Two Republican lawmakers on the House Appropriations Committee are requesting the Pentagon inspector general investigate the department’s proposal process for the controversial $10 billion Joint Enterprise Defense Infrastructure cloud contract
Reps. Steve Womack (R-Ark.) and Tom Cole (R-Okla.) sent a letter Monday to the DoD IG expressing concerns that the Department of Defense remains committed to a single-award contract structure for JEDI going against industry best practices and in light of potential Pentagon official connections to a specific unnamed contractor.
“Of particular concern are the ‘gating’ or restricting provisions and the structure of the proposed contract, that seem to be tailored to one specific contractor,” Womack and Cole wrote in their letter. “The department has not provided any adequate explanation as to why they continue to insist on a contract structure that has been widely criticized by Congress and industry.”
JEDI has faced scrutiny from both Congress and industry that its strict requirements and single-award contract structure have tailored the cloud computing search towards a specific contractor, Amazon [AMZN] Web Services.
Womack and Cole do not name Amazon in their letter, but reference an “unnecessary” JEDI requirement that a provider meet DISA Impact Level 6 security levels to host top-secret information. AWS is currently the only provider cleared to meet the requirement.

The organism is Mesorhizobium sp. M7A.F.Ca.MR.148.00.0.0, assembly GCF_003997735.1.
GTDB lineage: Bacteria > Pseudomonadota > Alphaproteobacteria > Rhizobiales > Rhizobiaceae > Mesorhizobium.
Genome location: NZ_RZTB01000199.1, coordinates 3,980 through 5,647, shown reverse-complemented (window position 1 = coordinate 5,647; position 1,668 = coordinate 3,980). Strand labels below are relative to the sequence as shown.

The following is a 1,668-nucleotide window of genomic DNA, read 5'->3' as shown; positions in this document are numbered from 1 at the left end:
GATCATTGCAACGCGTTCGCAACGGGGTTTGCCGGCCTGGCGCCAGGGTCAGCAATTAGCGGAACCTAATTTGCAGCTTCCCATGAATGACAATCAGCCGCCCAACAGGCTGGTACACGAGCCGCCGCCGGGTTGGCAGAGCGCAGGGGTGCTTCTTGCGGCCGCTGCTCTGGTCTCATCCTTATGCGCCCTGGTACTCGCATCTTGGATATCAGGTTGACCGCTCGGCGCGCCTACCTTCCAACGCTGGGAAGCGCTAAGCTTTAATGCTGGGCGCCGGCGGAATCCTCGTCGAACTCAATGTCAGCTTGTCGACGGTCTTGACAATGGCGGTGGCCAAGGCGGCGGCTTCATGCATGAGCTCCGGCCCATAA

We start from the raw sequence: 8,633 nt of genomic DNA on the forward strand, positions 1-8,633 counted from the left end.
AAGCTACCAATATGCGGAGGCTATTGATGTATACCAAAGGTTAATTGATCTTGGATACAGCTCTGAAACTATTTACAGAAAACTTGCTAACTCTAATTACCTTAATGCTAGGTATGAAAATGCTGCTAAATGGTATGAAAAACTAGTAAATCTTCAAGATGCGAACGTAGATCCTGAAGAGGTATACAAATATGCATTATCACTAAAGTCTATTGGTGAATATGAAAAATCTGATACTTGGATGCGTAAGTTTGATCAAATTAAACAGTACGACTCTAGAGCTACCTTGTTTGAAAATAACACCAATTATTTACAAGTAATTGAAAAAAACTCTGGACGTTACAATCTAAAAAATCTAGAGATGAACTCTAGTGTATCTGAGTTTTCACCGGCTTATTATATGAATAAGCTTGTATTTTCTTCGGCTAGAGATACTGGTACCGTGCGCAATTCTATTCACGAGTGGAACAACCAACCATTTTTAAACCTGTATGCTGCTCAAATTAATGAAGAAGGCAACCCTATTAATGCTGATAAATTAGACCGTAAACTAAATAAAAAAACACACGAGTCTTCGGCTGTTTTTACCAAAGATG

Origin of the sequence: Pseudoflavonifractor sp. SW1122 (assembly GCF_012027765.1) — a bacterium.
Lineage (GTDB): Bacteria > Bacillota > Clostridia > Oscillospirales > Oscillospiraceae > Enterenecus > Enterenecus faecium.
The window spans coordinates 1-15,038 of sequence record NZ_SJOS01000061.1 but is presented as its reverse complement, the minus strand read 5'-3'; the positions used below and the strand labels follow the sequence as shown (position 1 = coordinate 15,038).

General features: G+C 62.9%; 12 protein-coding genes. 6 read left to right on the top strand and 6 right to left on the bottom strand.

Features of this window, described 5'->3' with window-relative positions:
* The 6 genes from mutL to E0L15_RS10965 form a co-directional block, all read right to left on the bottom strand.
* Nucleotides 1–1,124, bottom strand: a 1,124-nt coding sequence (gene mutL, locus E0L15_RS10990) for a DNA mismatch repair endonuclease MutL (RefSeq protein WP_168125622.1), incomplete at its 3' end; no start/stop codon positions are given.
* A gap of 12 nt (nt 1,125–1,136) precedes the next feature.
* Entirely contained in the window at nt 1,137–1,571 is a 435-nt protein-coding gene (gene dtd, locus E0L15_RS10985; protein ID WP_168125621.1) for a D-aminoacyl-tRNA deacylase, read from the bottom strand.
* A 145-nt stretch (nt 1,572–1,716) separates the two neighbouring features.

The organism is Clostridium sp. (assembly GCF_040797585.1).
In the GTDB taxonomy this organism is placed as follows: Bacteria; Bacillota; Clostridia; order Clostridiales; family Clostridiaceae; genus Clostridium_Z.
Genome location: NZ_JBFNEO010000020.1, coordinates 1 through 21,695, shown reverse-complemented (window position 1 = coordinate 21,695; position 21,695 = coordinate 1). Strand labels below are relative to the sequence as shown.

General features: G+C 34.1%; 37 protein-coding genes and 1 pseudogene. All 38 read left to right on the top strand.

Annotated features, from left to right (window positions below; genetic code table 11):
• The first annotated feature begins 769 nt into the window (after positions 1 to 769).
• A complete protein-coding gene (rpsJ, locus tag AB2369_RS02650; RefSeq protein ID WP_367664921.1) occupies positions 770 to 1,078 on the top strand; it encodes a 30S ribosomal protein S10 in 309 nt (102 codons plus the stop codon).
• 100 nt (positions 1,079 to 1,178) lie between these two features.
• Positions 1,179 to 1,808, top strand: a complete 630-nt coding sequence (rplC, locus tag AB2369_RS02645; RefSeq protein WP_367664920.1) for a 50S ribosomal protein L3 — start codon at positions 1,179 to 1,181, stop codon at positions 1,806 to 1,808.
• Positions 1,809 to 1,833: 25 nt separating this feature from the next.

The two lawmakers also reference media reports citing relationships between current and former DoD employees and the unnamed favored contractor.
“It has come to our attention through media reports that individual who held, or hold, high ranking positions in the department have significant connections to the specific contractor,” Womack and Cole said. “Our current understanding is that these individuals, in direct contrast with Federal Acquisition Regulation and DoD Ethics Policy, had involvement in the DoD JEDI program.”
Womack and Cole are calling for the DoD IG the investigate the RFP process in light of these circumstances and the ongoing criticism from both Congress and industry.
The recently passed fiscal year 2019 defense appropriations bill included a provision for the Secretary of Defense to inform Congress on how the department plans to implement is massive enterprise cloud computing effort.
“The department has not provided any adequate explanation as to why they continue to insist on a contract structure that has been widely criticized by Congress and industry,” Womack and Cole wrote.
JEDI proposals were due on Oct. 12, with the original deadline being pushed back several times following protests from Oracle [ORCL] (Defense Daily, August 8) and IBM [IBM]. An award is expected in early 2019.
Womack and Cole’s letter was first reported by Politico Pro.